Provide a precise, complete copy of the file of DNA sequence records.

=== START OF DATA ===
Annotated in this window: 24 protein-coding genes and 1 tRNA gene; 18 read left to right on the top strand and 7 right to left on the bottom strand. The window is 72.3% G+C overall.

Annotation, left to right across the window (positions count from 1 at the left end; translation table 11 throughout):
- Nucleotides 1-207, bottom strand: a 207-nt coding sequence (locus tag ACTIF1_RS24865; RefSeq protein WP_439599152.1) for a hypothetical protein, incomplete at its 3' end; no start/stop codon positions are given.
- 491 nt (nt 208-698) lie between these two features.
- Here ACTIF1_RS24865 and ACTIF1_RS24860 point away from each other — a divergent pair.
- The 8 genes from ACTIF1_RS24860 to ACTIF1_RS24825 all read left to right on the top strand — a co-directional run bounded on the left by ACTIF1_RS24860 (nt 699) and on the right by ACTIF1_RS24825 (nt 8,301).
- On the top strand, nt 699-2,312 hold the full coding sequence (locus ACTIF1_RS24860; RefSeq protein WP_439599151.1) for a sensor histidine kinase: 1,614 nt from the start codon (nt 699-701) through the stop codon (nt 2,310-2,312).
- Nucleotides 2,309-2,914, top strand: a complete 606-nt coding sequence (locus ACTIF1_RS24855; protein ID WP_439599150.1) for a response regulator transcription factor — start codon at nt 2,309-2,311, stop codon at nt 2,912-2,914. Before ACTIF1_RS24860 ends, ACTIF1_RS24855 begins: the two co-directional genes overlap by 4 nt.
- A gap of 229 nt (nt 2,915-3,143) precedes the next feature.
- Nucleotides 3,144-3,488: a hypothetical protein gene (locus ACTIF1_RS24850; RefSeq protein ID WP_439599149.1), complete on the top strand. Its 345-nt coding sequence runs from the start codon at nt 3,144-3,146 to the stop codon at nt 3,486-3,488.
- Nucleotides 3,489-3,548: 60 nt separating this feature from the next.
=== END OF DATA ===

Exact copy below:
Annotated in this window: 24 protein-coding genes and 1 tRNA gene; 18 read left to right on the top strand and 7 right to left on the bottom strand. The window is 72.3% G+C overall.

Annotation, left to right across the window (positions count from 1 at the left end; translation table 11 throughout):
- Nucleotides 1-207, bottom strand: a 207-nt coding sequence (locus tag ACTIF1_RS24865; RefSeq protein WP_439599152.1) for a hypothetical protein, incomplete at its 3' end; no start/stop codon positions are given.
- 491 nt (nt 208-698) lie between these two features.
- Here ACTIF1_RS24865 and ACTIF1_RS24860 point away from each other — a divergent pair.
- The 8 genes from ACTIF1_RS24860 to ACTIF1_RS24825 all read left to right on the top strand — a co-directional run bounded on the left by ACTIF1_RS24860 (nt 699) and on the right by ACTIF1_RS24825 (nt 8,301).
- On the top strand, nt 699-2,312 hold the full coding sequence (locus ACTIF1_RS24860; RefSeq protein WP_439599151.1) for a sensor histidine kinase: 1,614 nt from the start codon (nt 699-701) through the stop codon (nt 2,310-2,312).
- Nucleotides 2,309-2,914, top strand: a complete 606-nt coding sequence (locus ACTIF1_RS24855; protein ID WP_439599150.1) for a response regulator transcription factor — start codon at nt 2,309-2,311, stop codon at nt 2,912-2,914. Before ACTIF1_RS24860 ends, ACTIF1_RS24855 begins: the two co-directional genes overlap by 4 nt.
- A gap of 229 nt (nt 2,915-3,143) precedes the next feature.
- Nucleotides 3,144-3,488: a hypothetical protein gene (locus ACTIF1_RS24850; RefSeq protein ID WP_439599149.1), complete on the top strand. Its 345-nt coding sequence runs from the start codon at nt 3,144-3,146 to the stop codon at nt 3,486-3,488.
- Nucleotides 3,489-3,548: 60 nt separating this feature from the next.